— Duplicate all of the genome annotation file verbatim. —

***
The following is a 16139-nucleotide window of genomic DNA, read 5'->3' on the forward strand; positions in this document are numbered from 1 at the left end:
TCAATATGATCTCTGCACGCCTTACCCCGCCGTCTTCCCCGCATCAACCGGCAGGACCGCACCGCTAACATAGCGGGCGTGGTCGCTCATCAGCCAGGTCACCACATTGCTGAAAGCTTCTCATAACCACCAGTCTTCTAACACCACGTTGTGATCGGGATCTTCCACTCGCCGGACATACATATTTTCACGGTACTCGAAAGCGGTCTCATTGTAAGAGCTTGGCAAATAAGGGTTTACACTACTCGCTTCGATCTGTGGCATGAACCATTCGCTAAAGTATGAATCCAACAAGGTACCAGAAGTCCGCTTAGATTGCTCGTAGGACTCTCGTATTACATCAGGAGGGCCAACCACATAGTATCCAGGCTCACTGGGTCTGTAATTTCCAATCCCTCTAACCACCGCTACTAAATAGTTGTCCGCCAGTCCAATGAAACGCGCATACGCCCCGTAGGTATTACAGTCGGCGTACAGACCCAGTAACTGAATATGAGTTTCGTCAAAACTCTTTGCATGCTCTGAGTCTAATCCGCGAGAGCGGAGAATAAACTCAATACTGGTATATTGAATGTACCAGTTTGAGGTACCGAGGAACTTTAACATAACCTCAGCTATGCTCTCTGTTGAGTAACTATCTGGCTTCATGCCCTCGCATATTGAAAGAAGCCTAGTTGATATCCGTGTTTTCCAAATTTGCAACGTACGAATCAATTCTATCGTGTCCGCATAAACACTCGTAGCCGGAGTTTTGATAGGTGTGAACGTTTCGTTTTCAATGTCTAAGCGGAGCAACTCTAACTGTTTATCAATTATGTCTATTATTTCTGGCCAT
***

The following is a 16139-nucleotide window of genomic DNA, read 5'->3' on the forward strand; positions in this document are numbered from 1 at the left end:
TCAATATGATCTCTGCACGCCTTACCCCGCCGTCTTCCCCGCATCAACCGGCAGGACCGCACCGCTAACATAGCGGGCGTGGTCGCTCATCAGCCAGGTCACCACATTGCTGAAAGCTTCTCATAACCACCAGTCTTCTAACACCACGTTGTGATCGGGATCTTCCACTCGCCGGACATACATATTTTCACGGTACTCGAAAGCGGTCTCATTGTAAGAGCTTGGCAAATAAGGGTTTACACTACTCGCTTCGATCTGTGGCATGAACCATTCGCTAAAGTATGAATCCAACAAGGTACCAGAAGTCCGCTTAGATTGCTCGTAGGACTCTCGTATTACATCAGGAGGGCCAACCACATAGTATCCAGGCTCACTGGGTCTGTAATTTCCAATCCCTCTAACCACCGCTACTAAATAGTTGTCCGCCAGTCCAATGAAACGCGCATACGCCCCGTAGGTATTACAGTCGGCGTACAGACCCAGTAACTGAATATGAGTTTCGTCAAAACTCTTTGCATGCTCTGAGTCTAATCCGCGAGAGCGGAGAATAAACTCAATACTGGTATATTGAATGTACCAGTTTGAGGTACCGAGGAACTTTAACATAACCTCAGCTATGCTCTCTGTTGAGTAACTATCTGGCTTCATGCCCTCGCATATTGAAAGAAGCCTAGTTGATATCCGTGTTTTCCAAATTTGCAACGTACGAATCAATTCTATCGTGTCCGCATAAACACTCGTAGCCGGAGTTTTGATAGGTGTGAACGTTTCGTTTTCAATGTCTAAGCGGAGCAACTCTAACTGTTTATCAATTATGTCTATTATTTCTGGCCAT